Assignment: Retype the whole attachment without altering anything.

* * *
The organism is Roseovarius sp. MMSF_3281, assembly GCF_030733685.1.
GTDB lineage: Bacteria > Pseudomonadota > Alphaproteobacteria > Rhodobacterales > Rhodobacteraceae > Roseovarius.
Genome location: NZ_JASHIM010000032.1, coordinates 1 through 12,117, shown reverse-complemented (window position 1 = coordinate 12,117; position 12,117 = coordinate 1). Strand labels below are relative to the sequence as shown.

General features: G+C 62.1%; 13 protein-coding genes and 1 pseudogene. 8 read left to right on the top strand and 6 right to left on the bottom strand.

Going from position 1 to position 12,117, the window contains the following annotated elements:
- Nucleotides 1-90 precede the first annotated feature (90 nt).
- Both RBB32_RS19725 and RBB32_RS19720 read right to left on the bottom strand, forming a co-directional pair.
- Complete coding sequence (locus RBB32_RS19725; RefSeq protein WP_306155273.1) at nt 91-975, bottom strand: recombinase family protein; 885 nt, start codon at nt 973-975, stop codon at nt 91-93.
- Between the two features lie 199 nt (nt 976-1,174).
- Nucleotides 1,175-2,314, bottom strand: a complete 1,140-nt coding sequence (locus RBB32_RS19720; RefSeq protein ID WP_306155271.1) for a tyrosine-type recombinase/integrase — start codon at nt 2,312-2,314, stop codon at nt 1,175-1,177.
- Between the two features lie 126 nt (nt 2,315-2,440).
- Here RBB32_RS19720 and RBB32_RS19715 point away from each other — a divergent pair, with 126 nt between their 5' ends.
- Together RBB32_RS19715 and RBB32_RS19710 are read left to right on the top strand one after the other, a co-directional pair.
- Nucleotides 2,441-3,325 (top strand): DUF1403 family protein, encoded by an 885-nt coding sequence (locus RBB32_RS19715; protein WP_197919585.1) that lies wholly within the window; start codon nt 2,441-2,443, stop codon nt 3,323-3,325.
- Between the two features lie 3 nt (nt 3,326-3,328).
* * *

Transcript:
The organism is Roseovarius sp. MMSF_3281, assembly GCF_030733685.1.
GTDB lineage: Bacteria > Pseudomonadota > Alphaproteobacteria > Rhodobacterales > Rhodobacteraceae > Roseovarius.
Genome location: NZ_JASHIM010000032.1, coordinates 1 through 12,117, shown reverse-complemented (window position 1 = coordinate 12,117; position 12,117 = coordinate 1). Strand labels below are relative to the sequence as shown.

General features: G+C 62.1%; 13 protein-coding genes and 1 pseudogene. 8 read left to right on the top strand and 6 right to left on the bottom strand.

Going from position 1 to position 12,117, the window contains the following annotated elements:
- Nucleotides 1-90 precede the first annotated feature (90 nt).
- Both RBB32_RS19725 and RBB32_RS19720 read right to left on the bottom strand, forming a co-directional pair.
- Complete coding sequence (locus RBB32_RS19725; RefSeq protein WP_306155273.1) at nt 91-975, bottom strand: recombinase family protein; 885 nt, start codon at nt 973-975, stop codon at nt 91-93.
- Between the two features lie 199 nt (nt 976-1,174).
- Nucleotides 1,175-2,314, bottom strand: a complete 1,140-nt coding sequence (locus RBB32_RS19720; RefSeq protein ID WP_306155271.1) for a tyrosine-type recombinase/integrase — start codon at nt 2,312-2,314, stop codon at nt 1,175-1,177.
- Between the two features lie 126 nt (nt 2,315-2,440).
- Here RBB32_RS19720 and RBB32_RS19715 point away from each other — a divergent pair, with 126 nt between their 5' ends.
- Together RBB32_RS19715 and RBB32_RS19710 are read left to right on the top strand one after the other, a co-directional pair.
- Nucleotides 2,441-3,325 (top strand): DUF1403 family protein, encoded by an 885-nt coding sequence (locus RBB32_RS19715; protein WP_197919585.1) that lies wholly within the window; start codon nt 2,441-2,443, stop codon nt 3,323-3,325.
- Between the two features lie 3 nt (nt 3,326-3,328).